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Quinnipiac Heads to First-Ever DI Final Four

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Quinnipiac Heads to First-Ever DI Final Four

Quinnipiac returns to the final four for the second time in the program’s short history, with its debut occurring in 2012. Recollections of that Bobcat squad only amplify the team’s progress in 2.5 years –not only was Quinnipiac playing in DII then, but its stardom also revolved around the phenomenal stiff-arming of Natalie Kosko. The two-time All American is still thudding the opposition, but the team’s two playoff wins last weekend did not hang on her performance alone. The victories against fellow varsity teams Army and Brown have sent the Connecticut team to the USA Rugby Women’s DI College Fall Championship, hosted by ACRA, semifinals.

“No one really expected much of us at the DII level,” Quinnipiac coach Rebecca Carlson remembered the team’s first semifinal trip, “and now going in with some of the best teams in the country at D1, and seeing Norwich on the other side of the bracket as a fellow NCAA program, it's just an exciting time for the women's game.”

The Bobcats built nicely through the playoff weekend, banking a big win against Army Saturday and fighting its way to a tougher victory against Brown Sunday.

Three tries from sophomores Christie Albers and Lindey Wise, and freshman Rebecca Haight gave Quinnipiac a 15-0 lead over Army. But in the 37th minute, West Point lead scorer Kate Roose dotted down from the wing, and Carissa Pekny’s conversion closed the gap to 15-7, giving the Cadets the momentum into the break.

Shannon Durkin and Maggie Myles squashed that potential mood shift with their first tries of the day, and two Aine McKeever conversions pushed the scoreline out to 29-7.

Elisa Cuellar added her name to the box score, and Durkin and Myles repeated their try-scoring performances to build an insurmountable lead. Army’s Rebecca Griswold and Allison Wilson dotted down tries in the final quarter, but Quinnipiac advanced to the next round with a 46-17. Army ended on a high note, defeating Navy 72-12 in Sunday’s consolation match.

Meanwhile, Brown was busy eliminating Navy 41-7 from the playoffs, which set up – surprisingly – the first-ever Quinnipiac vs. Brown game.

Brown’s most exciting attacker, Kiki Morgan, put the Rhode Island side up first, 5-0, but back-to-back scores from Haight and Albers, plus two McKeever conversions, gave Quinnipiac a 14-5 lead with eight minutes remaining in the half. Unfortunately for Brown, captain Oksana Goretaya left the field with an injury. The sophomore isn’t only a motivating force on the field, but she’s also one of the team’s most potent attackers.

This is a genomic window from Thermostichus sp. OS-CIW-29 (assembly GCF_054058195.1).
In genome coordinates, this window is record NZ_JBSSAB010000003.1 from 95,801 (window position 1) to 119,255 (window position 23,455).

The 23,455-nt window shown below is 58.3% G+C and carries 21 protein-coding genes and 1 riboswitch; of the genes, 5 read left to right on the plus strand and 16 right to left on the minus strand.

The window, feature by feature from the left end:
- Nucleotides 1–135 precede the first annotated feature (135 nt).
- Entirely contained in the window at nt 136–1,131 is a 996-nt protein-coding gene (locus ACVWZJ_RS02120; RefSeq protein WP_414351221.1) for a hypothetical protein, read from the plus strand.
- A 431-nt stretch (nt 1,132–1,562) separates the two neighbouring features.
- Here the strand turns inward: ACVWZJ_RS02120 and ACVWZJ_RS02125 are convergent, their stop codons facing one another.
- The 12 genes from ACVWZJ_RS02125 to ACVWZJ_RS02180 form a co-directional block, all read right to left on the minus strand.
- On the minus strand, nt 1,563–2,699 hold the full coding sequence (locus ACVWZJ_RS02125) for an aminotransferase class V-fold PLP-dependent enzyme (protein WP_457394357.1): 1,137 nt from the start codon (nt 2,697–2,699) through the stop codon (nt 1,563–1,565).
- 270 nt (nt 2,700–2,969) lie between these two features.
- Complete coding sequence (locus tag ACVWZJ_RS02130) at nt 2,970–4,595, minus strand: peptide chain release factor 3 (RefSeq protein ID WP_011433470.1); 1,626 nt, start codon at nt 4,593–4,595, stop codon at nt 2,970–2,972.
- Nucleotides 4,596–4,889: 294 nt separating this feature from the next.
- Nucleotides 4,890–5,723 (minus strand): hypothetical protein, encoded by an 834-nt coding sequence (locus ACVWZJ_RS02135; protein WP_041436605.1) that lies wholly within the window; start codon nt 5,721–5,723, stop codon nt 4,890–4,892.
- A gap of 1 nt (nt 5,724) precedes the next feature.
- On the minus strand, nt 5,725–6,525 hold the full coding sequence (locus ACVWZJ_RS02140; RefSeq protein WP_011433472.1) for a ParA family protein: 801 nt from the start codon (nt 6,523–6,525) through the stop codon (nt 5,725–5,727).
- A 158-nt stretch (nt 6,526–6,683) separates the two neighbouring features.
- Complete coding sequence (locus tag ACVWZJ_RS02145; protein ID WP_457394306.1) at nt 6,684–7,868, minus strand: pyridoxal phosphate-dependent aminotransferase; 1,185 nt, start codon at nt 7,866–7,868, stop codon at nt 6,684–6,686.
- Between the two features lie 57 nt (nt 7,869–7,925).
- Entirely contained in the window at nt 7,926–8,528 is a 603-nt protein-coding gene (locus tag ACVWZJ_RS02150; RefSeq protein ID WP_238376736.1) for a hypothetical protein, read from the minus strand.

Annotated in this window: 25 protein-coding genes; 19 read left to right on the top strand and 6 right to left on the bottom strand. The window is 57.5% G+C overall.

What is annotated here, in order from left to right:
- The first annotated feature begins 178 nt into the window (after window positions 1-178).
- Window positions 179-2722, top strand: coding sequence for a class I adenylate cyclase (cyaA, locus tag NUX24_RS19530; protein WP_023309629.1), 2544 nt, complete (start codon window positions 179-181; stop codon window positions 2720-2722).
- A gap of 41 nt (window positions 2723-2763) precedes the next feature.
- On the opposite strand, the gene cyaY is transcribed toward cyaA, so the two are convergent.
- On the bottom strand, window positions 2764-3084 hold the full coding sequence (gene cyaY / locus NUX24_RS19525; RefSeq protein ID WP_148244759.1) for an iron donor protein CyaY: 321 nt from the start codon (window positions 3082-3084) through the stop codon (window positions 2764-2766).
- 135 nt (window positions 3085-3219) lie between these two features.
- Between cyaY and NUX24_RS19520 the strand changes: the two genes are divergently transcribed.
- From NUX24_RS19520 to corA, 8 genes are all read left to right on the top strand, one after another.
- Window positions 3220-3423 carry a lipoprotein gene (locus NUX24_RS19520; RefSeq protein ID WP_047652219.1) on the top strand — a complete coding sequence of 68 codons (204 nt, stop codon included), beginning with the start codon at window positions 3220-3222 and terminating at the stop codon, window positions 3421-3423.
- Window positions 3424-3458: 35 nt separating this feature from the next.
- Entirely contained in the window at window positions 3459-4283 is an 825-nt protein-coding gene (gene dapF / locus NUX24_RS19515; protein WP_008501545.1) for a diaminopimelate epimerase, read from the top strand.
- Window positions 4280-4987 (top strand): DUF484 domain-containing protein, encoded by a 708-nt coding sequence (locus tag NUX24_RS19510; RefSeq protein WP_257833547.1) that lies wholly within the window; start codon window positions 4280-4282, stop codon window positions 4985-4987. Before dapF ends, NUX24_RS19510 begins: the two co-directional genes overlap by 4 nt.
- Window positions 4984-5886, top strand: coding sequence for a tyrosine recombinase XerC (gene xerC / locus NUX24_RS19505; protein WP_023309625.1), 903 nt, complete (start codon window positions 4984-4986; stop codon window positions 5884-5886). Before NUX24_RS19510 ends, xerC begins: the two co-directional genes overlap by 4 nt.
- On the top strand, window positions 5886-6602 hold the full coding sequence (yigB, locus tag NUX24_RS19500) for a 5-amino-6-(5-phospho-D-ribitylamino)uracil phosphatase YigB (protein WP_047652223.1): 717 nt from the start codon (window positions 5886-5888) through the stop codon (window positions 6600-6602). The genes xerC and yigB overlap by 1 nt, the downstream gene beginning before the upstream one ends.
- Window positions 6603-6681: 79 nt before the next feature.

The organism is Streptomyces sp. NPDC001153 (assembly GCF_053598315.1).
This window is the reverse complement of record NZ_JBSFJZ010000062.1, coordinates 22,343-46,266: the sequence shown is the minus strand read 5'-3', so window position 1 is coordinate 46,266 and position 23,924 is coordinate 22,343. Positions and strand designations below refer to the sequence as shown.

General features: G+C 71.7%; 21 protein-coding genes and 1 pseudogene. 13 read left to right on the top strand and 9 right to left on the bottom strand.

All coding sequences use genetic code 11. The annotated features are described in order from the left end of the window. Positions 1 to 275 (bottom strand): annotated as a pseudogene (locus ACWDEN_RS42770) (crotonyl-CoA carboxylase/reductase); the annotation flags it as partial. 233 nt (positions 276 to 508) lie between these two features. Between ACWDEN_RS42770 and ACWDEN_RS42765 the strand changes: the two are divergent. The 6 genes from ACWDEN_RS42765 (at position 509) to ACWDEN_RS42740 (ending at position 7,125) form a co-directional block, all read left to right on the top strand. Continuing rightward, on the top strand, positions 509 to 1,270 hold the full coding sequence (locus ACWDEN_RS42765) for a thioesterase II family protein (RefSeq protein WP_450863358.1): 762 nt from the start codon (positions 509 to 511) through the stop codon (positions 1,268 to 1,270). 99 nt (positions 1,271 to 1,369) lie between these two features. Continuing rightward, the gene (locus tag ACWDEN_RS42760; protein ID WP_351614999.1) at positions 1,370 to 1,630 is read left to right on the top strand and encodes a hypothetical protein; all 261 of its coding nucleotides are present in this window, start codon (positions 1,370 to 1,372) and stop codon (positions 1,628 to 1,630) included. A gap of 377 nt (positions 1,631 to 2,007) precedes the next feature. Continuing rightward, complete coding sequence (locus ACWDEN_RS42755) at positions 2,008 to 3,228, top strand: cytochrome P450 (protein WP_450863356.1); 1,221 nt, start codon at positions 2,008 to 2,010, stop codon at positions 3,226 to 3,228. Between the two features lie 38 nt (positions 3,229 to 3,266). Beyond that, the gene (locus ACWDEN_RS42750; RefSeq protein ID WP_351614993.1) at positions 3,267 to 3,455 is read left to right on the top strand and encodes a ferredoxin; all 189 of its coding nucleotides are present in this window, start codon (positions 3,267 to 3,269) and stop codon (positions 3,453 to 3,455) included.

Much like Saturday’s game against Army, Quinnipiac surrendered a half-ending try, this time to Amber Reano, to allow its opponent some spirit heading into the break, 14-10.

“Brown had the size on us for sure, and like Army the day before, we took a half to get started,” Carlson said. “Our fitness was certainly one of our biggest weapons, but I think throughout the season it has been exciting to watch many of our players, young and old, make an impact when we need it the most.”

The second half was a thriller, and Quinnipiac turned to some well tested veterans to keep pace with Brown, as the sides traded scores. Durkin and Kosko matched two tries from Brown’s Natalie Klotz, keeping the four-point cushion intact.

But that was the last of the back-and-forth, and Brown couldn’t resurge after Quinnipiac’s fifth try.

“I think one of the biggest moments was when Elisa Cuellar picked off an errant pass from Brown around the 10 meter and dashed through a few defenders to put points on the board later in the second half,” Carlson said of the game’s turning point. “The team seemed to light up after that, and their demeanor changed where they were no longer satisfied with it being so close.”

Quinnipiac logged three more tries for the 46-20 win and second-ever trip to the national semifinals.

“I have to tip my hat to Brown, as they came out with energy, jumped in front early, and then really refused to go quietly the entire first half,” Carlson said. “It was probably one of the most beneficial moments this season – for us to be behind and have to fight back.”

Unlike many of the DI and DII teams still alive in playoffs, Quinnipiac has played close matches this season, thanks to its independent status. The education paid off, and some young players distinguished themselves in Poughkeepsie, N.Y., last weekend.

“Senior captain Shannon Durkin was a locomotive as always but, sophomore Lindey Wise, senior Elisa Cuellar and freshman Rebecca Haight really stepped up at the moments when we needed the points or the key runs,” Carlson said. “My two Wisconsinites, Wise and Haight, showed up big this game [against Brown], and it’s only the start of their young careers as Bobcats. I expect big things from both of them.”

A mountain the size of Penn State lies in front Quinnipiac. The Nittany Lions are the best team in the game and will prove to be the team’s biggest challenge to date.

For the rest of the DI results, click here.

For photos of Quinnipiac vs. Brown, click here.